This is all happening as food security concerns around the world are rampant. The Netherlands is witnessing massive protests from farmers as they face similar emission targets, even fertilizer bans, by 2030.

And make no mistake: Canada could be next to adopt outright fertilizer bans.

It’s unclear how food prices would be impacted. But producing food on a large scale would likely become much less cost-effective. The correlation between commodity prices and food retail prices is typically not that strong, but a wide-reaching policy impacting an entire industry all at once could very well make it stronger.

Canada produces food for the world, not just for Canada. Aggressive emission targets will likely lead to more people, not fewer, experiencing famine worldwide, none of whom will be Canadian. Since we trade with the rest of the world, mainly with the United States, our crops would likely become less competitive. With lower supplies, input costs for food manufacturers and grocers would likely increase significantly, pushing food prices higher. This is one aspect of the emission reduction issue in farming.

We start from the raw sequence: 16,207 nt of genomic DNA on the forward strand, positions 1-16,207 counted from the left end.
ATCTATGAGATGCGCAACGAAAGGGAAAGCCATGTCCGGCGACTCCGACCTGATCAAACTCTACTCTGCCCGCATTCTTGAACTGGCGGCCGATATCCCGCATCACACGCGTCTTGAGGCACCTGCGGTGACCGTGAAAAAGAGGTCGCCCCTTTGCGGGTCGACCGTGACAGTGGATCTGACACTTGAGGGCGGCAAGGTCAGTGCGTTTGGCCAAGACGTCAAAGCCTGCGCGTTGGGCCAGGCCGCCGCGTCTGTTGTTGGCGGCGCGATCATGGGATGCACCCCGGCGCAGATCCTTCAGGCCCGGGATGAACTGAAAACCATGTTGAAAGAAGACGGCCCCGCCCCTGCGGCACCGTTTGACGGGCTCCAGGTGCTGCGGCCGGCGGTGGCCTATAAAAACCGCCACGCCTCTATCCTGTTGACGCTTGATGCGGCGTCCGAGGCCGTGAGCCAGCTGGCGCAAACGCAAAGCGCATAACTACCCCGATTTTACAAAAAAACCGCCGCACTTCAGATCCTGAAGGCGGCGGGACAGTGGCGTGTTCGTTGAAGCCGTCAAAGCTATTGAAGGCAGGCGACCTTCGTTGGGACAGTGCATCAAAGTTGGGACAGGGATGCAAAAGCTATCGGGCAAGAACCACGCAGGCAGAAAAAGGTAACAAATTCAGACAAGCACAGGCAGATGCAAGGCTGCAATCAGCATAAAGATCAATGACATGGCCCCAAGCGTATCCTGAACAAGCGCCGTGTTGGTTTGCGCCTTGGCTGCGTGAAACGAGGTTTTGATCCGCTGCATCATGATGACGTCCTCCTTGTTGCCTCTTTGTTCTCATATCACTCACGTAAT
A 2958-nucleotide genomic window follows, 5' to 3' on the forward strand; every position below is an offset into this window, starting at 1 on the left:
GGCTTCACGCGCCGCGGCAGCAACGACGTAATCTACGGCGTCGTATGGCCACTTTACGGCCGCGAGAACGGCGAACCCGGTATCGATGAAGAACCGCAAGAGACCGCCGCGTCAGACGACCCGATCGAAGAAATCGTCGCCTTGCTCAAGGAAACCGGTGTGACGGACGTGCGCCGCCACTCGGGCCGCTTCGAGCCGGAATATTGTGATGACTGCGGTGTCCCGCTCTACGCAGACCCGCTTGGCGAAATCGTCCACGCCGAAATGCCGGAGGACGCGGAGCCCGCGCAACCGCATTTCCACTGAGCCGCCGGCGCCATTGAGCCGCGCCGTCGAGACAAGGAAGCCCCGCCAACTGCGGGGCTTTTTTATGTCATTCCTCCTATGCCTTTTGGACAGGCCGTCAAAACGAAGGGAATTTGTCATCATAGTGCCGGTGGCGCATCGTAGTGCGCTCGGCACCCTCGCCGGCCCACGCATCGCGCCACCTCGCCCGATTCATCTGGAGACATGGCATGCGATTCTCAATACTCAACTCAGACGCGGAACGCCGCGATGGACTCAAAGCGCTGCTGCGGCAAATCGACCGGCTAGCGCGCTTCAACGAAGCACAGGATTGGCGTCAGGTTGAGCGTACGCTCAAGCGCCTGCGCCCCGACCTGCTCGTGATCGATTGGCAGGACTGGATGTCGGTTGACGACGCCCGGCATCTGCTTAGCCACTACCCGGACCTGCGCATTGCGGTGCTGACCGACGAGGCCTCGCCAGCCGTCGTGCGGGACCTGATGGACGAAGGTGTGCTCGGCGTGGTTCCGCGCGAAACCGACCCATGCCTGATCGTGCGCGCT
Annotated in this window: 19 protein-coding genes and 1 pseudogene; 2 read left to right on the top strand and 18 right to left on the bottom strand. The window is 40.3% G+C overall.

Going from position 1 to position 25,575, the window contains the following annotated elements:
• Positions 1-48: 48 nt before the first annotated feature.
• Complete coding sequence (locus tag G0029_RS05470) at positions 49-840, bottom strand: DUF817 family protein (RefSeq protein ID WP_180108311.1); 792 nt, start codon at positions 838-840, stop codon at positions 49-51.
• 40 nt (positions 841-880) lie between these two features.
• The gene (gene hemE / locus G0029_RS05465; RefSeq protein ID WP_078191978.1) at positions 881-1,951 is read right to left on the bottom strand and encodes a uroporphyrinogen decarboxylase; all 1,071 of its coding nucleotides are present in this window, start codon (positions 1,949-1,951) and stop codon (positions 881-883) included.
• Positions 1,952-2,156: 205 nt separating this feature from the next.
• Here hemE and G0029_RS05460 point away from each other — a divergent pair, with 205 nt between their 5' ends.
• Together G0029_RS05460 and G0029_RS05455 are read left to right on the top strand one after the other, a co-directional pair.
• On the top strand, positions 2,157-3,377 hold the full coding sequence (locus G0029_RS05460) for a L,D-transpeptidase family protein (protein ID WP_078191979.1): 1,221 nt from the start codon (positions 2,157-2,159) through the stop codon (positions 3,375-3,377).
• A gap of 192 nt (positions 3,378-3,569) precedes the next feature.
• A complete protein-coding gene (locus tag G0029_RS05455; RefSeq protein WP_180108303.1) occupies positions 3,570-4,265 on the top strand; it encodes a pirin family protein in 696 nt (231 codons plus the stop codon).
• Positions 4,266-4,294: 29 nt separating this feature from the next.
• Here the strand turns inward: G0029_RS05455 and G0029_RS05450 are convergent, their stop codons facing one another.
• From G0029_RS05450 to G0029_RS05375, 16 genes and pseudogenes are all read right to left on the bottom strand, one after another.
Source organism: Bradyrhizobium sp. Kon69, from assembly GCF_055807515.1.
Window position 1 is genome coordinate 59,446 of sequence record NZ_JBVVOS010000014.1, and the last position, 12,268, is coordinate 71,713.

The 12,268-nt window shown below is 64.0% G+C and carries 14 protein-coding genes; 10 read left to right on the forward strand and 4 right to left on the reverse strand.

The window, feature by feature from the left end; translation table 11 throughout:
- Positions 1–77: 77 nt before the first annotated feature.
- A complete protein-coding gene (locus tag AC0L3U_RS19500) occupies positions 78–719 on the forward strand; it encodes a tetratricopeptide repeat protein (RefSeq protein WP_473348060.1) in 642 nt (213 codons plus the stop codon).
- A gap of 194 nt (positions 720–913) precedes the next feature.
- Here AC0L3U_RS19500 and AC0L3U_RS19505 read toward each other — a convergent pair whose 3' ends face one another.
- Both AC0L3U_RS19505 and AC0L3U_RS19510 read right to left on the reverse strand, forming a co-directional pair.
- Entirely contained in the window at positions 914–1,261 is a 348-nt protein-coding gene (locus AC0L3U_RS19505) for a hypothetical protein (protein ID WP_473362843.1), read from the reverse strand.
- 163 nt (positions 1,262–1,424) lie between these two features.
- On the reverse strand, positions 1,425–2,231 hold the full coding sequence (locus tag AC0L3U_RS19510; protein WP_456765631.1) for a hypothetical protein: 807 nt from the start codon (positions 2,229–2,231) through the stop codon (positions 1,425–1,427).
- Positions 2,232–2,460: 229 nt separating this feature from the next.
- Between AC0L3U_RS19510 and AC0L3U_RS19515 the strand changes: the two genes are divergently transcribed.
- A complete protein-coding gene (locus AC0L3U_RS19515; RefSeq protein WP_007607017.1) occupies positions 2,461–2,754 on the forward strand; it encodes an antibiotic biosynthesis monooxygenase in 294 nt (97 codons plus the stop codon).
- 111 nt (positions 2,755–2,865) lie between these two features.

The needs regarding food production vary widely from region to region and between crops. Supply-managed commodities like dairy, eggs and poultry will be spared, receiving more for their products no matter what. Most of these commodities are produced in Ontario and Quebec.

Grain production, on the other side, won’t be so protected. Suggested emission targets will again transfer more wealth from some sectors to others by compromising the livelihood of many internationally-focused farming businesses. And those farmers come from across Canada. Free-market livestock sectors like cattle and hogs are also affected by all of this.